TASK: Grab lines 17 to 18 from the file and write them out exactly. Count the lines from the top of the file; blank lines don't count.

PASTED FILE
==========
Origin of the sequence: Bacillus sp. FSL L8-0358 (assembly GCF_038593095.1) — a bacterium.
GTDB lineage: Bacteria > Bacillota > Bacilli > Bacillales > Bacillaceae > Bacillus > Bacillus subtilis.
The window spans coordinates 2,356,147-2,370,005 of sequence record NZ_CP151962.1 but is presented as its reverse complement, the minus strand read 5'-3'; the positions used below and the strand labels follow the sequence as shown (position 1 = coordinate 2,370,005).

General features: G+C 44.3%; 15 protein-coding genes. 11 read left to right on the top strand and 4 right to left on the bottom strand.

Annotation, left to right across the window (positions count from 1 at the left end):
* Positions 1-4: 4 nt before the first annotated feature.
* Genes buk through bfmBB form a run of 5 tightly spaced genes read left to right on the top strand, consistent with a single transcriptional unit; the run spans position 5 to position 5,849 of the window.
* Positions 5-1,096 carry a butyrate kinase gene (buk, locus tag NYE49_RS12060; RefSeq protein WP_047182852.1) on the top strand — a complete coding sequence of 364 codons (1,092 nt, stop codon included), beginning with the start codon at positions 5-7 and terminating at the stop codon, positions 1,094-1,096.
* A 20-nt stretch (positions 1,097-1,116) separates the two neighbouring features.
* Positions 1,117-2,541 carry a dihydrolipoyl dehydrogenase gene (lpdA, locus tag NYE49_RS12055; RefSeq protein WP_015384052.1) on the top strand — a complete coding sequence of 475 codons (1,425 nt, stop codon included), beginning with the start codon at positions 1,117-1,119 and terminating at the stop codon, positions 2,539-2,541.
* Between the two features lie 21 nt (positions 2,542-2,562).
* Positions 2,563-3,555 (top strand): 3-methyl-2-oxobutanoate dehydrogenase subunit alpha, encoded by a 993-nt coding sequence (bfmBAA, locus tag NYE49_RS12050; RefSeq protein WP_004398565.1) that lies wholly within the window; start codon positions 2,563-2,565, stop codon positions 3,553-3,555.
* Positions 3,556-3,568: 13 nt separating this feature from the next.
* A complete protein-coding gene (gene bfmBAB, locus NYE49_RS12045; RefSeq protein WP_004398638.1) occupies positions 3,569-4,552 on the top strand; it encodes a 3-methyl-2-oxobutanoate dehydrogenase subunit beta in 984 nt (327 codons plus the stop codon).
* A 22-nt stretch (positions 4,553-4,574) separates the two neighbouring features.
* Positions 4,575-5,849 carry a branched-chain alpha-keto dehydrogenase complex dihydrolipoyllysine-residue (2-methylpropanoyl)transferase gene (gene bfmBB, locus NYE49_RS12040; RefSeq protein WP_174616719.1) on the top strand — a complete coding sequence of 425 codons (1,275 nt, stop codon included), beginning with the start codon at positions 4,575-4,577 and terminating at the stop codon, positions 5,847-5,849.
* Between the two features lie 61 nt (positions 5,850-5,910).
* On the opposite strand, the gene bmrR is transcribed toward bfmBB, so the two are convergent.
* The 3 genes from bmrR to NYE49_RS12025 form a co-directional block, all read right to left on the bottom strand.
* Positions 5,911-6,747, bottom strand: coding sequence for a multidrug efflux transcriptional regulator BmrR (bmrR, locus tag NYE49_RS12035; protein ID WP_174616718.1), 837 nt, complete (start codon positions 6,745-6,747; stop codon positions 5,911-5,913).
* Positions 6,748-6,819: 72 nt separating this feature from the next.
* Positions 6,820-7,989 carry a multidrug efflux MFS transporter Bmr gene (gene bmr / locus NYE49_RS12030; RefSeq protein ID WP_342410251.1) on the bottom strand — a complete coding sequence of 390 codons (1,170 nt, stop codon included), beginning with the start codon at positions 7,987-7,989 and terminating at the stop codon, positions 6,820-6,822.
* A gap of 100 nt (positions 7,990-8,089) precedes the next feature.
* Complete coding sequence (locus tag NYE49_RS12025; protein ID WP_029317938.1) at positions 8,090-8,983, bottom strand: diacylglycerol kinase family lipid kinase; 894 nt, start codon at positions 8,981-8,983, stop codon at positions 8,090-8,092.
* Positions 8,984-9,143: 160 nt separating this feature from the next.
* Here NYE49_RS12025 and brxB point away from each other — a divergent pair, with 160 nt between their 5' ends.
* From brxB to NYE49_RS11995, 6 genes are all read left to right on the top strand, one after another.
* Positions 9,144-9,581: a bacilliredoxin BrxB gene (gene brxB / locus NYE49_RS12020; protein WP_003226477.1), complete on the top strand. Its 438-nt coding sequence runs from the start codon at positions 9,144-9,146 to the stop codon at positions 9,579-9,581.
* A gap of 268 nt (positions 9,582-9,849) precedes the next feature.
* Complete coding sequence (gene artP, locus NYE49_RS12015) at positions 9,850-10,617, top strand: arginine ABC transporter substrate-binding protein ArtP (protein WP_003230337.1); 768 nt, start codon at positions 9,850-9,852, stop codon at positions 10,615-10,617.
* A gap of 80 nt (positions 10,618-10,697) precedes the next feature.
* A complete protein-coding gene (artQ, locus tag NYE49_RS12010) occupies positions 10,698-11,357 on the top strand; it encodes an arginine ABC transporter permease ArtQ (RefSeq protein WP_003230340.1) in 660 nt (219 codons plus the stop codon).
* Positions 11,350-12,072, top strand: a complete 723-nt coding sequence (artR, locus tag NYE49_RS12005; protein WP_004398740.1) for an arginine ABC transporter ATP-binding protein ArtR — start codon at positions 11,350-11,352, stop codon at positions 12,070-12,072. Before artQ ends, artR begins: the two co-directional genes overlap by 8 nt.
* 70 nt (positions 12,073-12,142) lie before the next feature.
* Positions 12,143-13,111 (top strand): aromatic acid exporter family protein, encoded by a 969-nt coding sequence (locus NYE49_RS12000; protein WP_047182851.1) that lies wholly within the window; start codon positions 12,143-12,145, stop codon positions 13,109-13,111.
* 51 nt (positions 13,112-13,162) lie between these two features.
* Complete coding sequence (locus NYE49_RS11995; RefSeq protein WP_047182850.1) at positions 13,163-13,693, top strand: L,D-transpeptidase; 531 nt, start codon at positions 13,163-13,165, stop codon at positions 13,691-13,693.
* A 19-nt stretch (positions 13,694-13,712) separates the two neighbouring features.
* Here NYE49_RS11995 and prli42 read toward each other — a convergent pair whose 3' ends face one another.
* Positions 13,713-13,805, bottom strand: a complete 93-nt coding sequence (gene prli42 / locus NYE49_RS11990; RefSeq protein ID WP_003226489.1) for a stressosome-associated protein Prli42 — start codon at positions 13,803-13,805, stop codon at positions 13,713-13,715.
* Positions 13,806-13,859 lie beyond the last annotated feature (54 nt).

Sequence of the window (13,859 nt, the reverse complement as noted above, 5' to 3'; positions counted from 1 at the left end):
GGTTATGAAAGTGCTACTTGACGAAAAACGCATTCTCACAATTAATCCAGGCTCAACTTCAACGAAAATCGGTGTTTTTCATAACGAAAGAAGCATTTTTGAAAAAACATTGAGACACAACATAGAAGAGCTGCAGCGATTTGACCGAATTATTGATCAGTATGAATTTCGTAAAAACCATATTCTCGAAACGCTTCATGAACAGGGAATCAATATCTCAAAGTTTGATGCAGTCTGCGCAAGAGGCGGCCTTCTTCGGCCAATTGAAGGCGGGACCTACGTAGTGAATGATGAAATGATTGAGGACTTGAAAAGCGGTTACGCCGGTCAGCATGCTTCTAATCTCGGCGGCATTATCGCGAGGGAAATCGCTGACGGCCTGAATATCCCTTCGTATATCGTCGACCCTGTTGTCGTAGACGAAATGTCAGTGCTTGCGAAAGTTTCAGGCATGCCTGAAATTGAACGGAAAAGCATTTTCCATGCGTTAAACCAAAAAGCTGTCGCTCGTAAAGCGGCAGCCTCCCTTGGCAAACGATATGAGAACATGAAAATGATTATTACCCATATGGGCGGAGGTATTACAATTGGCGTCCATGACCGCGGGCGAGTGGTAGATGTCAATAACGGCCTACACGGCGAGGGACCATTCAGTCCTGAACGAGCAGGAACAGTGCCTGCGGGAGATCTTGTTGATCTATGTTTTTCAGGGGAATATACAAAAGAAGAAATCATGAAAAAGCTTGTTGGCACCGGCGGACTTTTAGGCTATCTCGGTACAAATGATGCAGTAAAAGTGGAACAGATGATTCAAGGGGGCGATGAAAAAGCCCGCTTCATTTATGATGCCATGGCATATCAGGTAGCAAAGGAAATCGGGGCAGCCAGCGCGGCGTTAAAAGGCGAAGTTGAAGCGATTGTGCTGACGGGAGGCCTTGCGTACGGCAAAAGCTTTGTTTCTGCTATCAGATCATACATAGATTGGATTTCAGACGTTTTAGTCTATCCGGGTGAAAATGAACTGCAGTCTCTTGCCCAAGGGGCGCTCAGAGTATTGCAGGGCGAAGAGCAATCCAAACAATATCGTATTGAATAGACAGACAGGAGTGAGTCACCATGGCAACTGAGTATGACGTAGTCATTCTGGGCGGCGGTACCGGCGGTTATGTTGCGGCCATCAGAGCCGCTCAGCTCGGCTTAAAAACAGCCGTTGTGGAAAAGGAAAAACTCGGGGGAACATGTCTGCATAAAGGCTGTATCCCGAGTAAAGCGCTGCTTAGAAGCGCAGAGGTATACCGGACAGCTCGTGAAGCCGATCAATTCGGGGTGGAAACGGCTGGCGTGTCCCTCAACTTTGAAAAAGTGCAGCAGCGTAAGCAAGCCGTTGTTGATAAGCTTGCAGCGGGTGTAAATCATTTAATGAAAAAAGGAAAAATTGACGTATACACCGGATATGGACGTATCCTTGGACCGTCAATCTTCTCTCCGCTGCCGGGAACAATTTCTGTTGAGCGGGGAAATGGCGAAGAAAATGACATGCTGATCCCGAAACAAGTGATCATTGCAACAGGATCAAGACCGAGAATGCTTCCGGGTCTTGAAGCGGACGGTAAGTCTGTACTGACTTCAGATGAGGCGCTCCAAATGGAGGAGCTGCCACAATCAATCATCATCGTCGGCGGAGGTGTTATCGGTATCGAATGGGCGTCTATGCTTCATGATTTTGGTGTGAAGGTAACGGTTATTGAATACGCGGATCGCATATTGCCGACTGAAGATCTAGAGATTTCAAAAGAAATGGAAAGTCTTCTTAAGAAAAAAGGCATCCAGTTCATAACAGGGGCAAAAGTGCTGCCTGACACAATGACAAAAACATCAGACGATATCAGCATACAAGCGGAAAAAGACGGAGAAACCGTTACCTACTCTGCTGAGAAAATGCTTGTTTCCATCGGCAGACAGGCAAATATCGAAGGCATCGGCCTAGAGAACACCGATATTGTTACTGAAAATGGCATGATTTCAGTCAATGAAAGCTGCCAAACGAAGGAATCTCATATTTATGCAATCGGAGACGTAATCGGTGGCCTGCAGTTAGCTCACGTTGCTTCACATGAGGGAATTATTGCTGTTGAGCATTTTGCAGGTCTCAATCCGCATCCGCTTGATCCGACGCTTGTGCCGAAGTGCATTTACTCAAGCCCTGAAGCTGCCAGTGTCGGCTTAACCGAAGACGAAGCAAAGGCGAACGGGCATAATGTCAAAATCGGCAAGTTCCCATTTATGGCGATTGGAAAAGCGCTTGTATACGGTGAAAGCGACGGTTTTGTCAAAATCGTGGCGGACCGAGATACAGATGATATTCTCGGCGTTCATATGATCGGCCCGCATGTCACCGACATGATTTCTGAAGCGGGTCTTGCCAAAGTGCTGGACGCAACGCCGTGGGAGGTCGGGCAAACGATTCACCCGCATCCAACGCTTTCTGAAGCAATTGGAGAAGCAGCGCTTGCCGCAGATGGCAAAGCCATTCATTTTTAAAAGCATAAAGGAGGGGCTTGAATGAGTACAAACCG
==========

* Between the two features lie 61 nt (positions 5,850-5,910).
* On the opposite strand, the gene bmrR is transcribed toward bfmBB, so the two are convergent.